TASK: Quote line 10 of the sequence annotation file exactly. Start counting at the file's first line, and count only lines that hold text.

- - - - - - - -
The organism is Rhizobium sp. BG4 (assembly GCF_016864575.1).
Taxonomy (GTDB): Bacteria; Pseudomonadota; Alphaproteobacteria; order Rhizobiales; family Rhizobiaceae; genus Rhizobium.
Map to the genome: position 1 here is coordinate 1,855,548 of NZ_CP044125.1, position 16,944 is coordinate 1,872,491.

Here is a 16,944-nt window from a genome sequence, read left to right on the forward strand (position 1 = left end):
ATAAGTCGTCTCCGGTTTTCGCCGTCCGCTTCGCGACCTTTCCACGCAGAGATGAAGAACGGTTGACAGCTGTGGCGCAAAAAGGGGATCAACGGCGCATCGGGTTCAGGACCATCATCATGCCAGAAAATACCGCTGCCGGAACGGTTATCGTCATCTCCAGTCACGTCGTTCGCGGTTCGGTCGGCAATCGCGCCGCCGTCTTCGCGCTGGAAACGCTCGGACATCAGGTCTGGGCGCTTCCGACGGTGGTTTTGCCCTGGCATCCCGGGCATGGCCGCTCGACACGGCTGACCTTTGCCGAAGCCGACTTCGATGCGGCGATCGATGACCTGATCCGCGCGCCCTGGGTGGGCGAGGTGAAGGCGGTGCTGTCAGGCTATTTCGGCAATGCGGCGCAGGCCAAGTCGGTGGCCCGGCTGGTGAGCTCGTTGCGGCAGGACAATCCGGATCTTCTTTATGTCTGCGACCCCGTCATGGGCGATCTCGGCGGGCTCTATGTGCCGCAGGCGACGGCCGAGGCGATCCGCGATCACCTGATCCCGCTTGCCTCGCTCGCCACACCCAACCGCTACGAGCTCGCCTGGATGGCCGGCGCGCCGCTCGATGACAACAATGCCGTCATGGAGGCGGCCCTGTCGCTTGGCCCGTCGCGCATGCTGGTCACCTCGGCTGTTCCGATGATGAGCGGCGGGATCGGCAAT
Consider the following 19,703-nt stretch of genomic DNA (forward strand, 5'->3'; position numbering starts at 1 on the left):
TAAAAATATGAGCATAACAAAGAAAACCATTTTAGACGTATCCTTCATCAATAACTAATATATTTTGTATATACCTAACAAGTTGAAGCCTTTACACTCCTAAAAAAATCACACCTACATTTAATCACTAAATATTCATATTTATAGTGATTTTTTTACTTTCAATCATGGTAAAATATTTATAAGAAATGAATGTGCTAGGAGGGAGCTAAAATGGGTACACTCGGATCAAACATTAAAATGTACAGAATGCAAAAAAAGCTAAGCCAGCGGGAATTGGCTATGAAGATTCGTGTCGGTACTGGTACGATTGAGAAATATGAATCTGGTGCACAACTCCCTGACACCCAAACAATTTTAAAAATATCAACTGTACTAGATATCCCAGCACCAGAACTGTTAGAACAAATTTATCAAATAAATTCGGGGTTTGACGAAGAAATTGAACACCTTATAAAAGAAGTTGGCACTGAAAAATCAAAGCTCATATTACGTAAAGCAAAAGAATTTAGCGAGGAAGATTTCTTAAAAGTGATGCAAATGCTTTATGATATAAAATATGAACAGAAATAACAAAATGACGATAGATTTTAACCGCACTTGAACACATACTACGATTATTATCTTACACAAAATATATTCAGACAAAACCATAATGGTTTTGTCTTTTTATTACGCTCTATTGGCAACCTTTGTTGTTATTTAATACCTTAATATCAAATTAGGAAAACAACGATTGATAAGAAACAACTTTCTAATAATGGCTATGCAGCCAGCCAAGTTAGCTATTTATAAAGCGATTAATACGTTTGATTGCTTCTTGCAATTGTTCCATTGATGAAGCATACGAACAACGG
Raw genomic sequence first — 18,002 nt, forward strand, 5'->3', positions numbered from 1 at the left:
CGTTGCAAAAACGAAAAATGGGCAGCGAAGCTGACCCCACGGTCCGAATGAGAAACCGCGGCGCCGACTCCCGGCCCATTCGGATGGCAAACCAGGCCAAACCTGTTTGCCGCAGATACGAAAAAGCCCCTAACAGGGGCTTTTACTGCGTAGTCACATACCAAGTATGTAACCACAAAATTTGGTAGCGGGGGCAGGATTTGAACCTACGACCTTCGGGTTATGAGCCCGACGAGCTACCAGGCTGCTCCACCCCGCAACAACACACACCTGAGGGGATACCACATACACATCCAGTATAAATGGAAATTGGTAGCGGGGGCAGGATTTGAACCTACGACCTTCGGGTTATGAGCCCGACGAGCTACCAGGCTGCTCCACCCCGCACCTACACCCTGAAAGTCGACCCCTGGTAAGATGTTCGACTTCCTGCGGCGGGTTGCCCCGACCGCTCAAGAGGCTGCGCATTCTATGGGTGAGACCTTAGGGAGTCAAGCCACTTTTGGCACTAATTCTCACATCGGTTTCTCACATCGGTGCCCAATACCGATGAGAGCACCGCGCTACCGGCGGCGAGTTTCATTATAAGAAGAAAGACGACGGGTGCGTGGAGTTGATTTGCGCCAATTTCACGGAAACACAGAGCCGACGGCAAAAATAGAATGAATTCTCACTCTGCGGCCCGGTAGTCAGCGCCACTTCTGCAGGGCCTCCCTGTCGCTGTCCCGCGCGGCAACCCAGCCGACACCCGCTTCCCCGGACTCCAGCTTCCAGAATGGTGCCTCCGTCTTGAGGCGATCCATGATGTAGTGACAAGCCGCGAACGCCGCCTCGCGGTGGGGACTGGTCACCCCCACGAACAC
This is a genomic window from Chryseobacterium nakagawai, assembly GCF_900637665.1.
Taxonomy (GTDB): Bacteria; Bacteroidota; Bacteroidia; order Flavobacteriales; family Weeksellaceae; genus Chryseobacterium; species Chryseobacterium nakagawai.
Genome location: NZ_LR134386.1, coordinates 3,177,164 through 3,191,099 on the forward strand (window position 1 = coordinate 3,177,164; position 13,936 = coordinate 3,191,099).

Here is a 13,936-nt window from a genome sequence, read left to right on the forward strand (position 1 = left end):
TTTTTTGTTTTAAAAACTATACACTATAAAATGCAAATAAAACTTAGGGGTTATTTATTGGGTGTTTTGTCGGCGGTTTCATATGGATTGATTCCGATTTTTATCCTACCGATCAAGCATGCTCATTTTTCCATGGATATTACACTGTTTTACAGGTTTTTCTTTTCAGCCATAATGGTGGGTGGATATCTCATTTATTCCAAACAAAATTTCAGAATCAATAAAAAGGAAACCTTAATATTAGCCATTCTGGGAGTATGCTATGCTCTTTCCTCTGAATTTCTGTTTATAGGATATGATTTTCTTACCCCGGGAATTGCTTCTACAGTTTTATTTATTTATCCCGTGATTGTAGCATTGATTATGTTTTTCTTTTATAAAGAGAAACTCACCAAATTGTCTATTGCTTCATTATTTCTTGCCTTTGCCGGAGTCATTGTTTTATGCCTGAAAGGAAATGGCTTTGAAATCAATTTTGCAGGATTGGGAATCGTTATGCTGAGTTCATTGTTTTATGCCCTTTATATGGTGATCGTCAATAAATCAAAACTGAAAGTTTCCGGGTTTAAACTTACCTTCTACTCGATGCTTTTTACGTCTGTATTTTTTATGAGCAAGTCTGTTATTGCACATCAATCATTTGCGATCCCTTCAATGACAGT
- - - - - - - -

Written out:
This is a genomic window from Chryseobacterium nakagawai, assembly GCF_900637665.1.